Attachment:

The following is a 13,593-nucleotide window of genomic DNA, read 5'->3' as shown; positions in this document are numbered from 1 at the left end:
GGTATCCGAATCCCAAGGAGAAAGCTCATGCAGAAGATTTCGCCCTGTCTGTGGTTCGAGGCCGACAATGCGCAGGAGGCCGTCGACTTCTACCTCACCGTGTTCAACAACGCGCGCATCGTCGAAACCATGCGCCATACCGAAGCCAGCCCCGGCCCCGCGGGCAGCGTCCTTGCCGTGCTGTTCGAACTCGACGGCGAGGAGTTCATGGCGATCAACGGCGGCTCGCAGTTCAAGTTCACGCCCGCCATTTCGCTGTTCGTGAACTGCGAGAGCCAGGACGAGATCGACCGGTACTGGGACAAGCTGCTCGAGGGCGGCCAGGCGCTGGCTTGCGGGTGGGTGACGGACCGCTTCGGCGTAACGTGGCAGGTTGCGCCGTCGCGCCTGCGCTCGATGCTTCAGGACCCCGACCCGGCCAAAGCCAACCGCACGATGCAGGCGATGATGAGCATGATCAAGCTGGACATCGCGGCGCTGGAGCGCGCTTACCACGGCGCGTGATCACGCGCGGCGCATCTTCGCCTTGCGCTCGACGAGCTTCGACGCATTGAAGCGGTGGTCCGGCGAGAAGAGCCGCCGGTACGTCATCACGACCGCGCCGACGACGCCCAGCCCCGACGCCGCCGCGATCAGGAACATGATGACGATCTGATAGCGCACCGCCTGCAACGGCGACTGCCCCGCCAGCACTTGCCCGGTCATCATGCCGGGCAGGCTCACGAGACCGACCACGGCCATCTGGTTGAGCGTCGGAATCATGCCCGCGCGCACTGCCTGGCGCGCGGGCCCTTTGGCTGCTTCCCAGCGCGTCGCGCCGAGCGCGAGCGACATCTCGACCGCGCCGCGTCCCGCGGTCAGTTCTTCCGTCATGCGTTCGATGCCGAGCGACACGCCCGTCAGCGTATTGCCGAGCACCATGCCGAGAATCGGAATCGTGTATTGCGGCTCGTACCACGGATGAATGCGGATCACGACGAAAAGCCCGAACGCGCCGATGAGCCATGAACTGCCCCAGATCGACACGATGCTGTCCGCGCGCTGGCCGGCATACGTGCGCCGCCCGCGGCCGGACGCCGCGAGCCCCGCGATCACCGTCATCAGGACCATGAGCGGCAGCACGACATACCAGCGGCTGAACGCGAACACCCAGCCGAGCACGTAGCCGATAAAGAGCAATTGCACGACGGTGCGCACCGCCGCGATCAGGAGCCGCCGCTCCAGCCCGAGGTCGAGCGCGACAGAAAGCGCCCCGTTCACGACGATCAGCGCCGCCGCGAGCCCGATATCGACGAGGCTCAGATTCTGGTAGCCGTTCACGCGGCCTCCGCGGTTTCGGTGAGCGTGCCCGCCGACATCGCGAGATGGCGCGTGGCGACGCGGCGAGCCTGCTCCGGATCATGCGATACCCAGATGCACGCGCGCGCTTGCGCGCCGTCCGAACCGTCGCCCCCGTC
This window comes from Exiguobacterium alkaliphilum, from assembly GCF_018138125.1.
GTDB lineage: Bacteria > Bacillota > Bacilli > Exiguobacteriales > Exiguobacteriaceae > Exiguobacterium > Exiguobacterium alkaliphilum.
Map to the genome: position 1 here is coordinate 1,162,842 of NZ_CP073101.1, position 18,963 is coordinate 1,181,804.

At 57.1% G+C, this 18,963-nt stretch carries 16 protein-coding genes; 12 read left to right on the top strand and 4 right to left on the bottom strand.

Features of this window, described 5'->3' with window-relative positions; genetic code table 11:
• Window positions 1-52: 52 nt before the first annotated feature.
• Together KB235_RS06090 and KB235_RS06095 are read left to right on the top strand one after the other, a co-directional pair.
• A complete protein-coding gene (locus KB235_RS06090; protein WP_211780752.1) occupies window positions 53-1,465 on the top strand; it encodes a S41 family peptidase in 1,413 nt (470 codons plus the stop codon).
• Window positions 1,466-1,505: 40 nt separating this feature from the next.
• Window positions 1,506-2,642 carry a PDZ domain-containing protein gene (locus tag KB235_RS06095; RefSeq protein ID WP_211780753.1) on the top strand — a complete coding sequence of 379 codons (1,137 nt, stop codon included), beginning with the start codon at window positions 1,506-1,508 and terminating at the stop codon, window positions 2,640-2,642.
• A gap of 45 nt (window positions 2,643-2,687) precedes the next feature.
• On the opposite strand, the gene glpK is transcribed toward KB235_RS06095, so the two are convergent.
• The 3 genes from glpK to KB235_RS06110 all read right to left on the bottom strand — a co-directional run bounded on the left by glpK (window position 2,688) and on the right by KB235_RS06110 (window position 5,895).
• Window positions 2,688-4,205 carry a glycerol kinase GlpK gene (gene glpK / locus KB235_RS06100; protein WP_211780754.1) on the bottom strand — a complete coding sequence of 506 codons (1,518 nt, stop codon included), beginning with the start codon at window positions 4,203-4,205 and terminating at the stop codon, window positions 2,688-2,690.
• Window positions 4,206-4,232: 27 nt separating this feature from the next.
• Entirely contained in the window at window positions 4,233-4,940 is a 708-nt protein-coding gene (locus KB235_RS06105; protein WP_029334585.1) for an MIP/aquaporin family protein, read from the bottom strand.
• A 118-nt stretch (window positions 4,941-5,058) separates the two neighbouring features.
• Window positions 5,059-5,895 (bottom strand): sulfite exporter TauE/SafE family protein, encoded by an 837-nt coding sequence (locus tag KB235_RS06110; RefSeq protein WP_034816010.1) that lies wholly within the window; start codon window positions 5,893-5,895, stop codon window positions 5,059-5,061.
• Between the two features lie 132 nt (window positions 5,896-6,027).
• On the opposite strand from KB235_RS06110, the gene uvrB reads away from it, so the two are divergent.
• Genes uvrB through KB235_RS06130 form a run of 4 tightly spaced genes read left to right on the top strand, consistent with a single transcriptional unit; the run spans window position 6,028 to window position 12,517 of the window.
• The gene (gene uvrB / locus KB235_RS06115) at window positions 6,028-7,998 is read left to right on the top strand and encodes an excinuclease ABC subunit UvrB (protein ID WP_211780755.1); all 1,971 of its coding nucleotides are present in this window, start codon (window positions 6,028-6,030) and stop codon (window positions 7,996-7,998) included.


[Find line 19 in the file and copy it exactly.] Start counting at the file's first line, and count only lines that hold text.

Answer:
• A 118-nt stretch (window positions 4,941-5,058) separates the two neighbouring features.